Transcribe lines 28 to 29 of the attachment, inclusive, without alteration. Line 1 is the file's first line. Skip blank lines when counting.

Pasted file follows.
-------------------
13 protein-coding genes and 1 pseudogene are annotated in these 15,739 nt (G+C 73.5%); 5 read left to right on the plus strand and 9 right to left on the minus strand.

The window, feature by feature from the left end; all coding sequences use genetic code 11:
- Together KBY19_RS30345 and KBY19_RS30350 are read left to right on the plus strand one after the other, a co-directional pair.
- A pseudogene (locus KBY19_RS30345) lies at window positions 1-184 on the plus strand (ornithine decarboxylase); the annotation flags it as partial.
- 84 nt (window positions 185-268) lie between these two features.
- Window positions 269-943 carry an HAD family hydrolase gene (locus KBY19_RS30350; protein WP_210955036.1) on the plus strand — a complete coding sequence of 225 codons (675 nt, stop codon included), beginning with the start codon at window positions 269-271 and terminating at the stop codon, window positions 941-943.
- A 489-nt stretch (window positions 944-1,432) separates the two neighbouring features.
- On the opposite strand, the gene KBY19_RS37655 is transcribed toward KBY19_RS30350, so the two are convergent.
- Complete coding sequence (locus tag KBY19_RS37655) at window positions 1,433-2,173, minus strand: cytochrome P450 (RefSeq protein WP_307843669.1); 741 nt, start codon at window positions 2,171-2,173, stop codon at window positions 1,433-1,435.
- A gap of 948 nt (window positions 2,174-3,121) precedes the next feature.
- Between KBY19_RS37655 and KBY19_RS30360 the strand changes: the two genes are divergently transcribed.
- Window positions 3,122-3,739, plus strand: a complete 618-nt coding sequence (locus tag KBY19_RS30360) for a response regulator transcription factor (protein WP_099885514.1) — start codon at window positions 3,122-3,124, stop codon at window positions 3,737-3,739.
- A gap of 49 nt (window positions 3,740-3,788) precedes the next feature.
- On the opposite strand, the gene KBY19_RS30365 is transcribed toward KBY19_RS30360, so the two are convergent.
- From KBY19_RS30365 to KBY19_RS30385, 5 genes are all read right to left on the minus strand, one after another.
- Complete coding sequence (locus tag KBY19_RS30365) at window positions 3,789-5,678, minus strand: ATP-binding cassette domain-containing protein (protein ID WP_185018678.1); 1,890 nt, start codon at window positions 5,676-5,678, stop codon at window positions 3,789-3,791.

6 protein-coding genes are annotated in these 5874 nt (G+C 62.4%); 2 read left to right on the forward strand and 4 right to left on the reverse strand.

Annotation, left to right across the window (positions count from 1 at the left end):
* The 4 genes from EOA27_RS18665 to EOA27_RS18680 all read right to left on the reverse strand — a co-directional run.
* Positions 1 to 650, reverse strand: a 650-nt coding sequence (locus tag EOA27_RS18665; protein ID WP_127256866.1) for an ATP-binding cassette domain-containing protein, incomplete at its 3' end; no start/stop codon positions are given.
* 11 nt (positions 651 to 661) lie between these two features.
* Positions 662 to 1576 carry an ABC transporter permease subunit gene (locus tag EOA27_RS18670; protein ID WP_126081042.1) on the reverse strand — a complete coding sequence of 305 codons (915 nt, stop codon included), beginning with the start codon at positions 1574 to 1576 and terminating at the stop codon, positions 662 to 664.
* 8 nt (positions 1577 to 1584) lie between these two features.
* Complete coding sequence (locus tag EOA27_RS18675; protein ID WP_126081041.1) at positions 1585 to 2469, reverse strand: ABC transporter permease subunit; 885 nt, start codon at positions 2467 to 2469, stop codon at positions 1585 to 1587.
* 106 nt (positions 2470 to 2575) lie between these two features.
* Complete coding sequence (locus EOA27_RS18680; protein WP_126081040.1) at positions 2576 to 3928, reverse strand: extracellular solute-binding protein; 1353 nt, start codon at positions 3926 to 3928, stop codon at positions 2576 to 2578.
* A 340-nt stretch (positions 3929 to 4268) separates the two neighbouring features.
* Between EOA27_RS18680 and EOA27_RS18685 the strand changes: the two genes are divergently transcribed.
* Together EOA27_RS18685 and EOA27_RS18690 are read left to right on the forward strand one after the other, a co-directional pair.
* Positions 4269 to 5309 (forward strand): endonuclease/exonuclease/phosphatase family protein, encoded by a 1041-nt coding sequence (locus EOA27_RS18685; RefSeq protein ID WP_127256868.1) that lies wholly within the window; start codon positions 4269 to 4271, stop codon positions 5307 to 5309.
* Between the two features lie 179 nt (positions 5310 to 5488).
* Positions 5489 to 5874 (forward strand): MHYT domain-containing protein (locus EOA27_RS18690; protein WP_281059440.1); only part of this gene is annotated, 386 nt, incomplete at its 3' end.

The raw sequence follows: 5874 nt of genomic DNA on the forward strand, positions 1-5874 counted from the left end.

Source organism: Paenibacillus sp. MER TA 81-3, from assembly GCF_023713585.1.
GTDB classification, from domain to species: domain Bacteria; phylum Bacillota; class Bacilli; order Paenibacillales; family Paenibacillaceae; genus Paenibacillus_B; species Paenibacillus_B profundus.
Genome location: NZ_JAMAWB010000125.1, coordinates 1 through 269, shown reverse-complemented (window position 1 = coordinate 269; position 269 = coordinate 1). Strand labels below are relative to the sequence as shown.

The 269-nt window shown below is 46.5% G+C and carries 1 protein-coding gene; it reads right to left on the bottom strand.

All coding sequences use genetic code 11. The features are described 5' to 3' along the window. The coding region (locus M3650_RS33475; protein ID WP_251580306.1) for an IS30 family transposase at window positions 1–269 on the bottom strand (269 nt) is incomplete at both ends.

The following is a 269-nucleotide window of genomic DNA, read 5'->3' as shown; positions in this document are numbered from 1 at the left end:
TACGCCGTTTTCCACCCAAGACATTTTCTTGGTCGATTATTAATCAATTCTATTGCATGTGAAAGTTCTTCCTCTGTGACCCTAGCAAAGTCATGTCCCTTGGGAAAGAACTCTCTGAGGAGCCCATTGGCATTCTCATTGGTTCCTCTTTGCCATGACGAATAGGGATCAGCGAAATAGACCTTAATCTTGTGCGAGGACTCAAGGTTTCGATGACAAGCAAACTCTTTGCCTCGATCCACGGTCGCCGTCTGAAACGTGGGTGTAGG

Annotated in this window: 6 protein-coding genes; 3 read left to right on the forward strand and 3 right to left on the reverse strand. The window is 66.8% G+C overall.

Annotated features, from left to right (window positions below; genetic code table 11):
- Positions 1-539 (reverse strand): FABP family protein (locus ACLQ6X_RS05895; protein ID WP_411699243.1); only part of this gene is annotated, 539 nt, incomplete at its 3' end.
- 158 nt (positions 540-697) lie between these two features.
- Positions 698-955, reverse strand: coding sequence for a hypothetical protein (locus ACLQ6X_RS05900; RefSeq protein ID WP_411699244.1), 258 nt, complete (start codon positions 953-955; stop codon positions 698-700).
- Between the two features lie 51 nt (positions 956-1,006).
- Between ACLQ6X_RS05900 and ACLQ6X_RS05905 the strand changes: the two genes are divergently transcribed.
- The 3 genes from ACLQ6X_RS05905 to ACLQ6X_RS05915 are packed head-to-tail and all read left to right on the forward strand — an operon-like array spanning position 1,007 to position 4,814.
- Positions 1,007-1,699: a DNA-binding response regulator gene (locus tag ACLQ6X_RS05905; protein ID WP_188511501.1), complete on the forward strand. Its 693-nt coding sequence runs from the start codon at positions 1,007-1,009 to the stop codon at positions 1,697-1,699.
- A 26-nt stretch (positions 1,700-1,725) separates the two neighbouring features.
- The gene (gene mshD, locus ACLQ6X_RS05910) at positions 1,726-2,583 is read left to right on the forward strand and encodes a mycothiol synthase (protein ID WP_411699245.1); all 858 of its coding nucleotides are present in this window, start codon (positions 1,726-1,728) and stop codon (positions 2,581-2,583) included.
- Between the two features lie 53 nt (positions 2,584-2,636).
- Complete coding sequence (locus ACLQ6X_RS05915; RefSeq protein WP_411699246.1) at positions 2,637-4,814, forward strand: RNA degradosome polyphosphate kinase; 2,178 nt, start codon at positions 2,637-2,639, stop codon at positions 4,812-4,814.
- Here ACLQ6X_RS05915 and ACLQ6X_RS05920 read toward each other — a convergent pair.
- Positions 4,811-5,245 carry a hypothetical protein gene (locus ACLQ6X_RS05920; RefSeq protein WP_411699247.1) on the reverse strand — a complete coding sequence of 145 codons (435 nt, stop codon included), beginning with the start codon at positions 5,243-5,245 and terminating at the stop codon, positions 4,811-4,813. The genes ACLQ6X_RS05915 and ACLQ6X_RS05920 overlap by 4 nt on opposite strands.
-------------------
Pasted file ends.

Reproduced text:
* Between EOA27_RS18680 and EOA27_RS18685 the strand changes: the two genes are divergently transcribed.
* Together EOA27_RS18685 and EOA27_RS18690 are read left to right on the forward strand one after the other, a co-directional pair.